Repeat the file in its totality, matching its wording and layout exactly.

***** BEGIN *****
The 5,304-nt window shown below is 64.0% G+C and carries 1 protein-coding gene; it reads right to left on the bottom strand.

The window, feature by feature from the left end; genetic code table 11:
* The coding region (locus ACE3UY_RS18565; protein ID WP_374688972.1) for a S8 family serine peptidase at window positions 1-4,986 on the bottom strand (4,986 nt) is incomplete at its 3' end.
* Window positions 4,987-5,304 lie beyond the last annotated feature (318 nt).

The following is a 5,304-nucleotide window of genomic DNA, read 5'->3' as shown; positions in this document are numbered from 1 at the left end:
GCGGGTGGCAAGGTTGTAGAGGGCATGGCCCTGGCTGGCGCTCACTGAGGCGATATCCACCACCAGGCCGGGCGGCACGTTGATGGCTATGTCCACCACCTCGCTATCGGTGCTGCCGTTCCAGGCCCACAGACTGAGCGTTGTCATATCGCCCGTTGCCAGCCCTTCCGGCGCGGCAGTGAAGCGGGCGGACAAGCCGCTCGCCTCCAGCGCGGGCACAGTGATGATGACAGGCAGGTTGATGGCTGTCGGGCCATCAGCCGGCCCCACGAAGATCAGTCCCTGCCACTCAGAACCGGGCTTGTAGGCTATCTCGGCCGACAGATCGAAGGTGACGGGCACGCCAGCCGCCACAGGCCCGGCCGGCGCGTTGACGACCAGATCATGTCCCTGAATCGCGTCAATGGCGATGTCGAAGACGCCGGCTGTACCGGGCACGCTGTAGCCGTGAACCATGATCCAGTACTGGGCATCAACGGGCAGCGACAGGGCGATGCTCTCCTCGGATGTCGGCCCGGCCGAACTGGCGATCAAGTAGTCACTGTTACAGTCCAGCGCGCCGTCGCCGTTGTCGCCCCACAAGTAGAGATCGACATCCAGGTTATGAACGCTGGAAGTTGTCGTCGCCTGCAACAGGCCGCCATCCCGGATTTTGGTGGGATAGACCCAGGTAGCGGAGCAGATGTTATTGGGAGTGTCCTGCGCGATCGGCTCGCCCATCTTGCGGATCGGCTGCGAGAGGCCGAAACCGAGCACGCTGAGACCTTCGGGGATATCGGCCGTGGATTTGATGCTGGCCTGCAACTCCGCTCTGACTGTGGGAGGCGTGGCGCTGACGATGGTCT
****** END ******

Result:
The 5,304-nt window shown below is 64.0% G+C and carries 1 protein-coding gene; it reads right to left on the bottom strand.

The window, feature by feature from the left end; genetic code table 11:
* The coding region (locus ACE3UY_RS18565; protein ID WP_374688972.1) for a S8 family serine peptidase at window positions 1-4,986 on the bottom strand (4,986 nt) is incomplete at its 3' end.
* Window positions 4,987-5,304 lie beyond the last annotated feature (318 nt).

The following is a 5,304-nucleotide window of genomic DNA, read 5'->3' as shown; positions in this document are numbered from 1 at the left end:
GCGGGTGGCAAGGTTGTAGAGGGCATGGCCCTGGCTGGCGCTCACTGAGGCGATATCCACCACCAGGCCGGGCGGCACGTTGATGGCTATGTCCACCACCTCGCTATCGGTGCTGCCGTTCCAGGCCCACAGACTGAGCGTTGTCATATCGCCCGTTGCCAGCCCTTCCGGCGCGGCAGTGAAGCGGGCGGACAAGCCGCTCGCCTCCAGCGCGGGCACAGTGATGATGACAGGCAGGTTGATGGCTGTCGGGCCATCAGCCGGCCCCACGAAGATCAGTCCCTGCCACTCAGAACCGGGCTTGTAGGCTATCTCGGCCGACAGATCGAAGGTGACGGGCACGCCAGCCGCCACAGGCCCGGCCGGCGCGTTGACGACCAGATCATGTCCCTGAATCGCGTCAATGGCGATGTCGAAGACGCCGGCTGTACCGGGCACGCTGTAGCCGTGAACCATGATCCAGTACTGGGCATCAACGGGCAGCGACAGGGCGATGCTCTCCTCGGATGTCGGCCCGGCCGAACTGGCGATCAAGTAGTCACTGTTACAGTCCAGCGCGCCGTCGCCGTTGTCGCCCCACAAGTAGAGATCGACATCCAGGTTATGAACGCTGGAAGTTGTCGTCGCCTGCAACAGGCCGCCATCCCGGATTTTGGTGGGATAGACCCAGGTAGCGGAGCAGATGTTATTGGGAGTGTCCTGCGCGATCGGCTCGCCCATCTTGCGGATCGGCTGCGAGAGGCCGAAACCGAGCACGCTGAGACCTTCGGGGATATCGGCCGTGGATTTGATGCTGGCCTGCAACTCCGCTCTGACTGTGGGAGGCGTGGCGCTGACGATGGTCT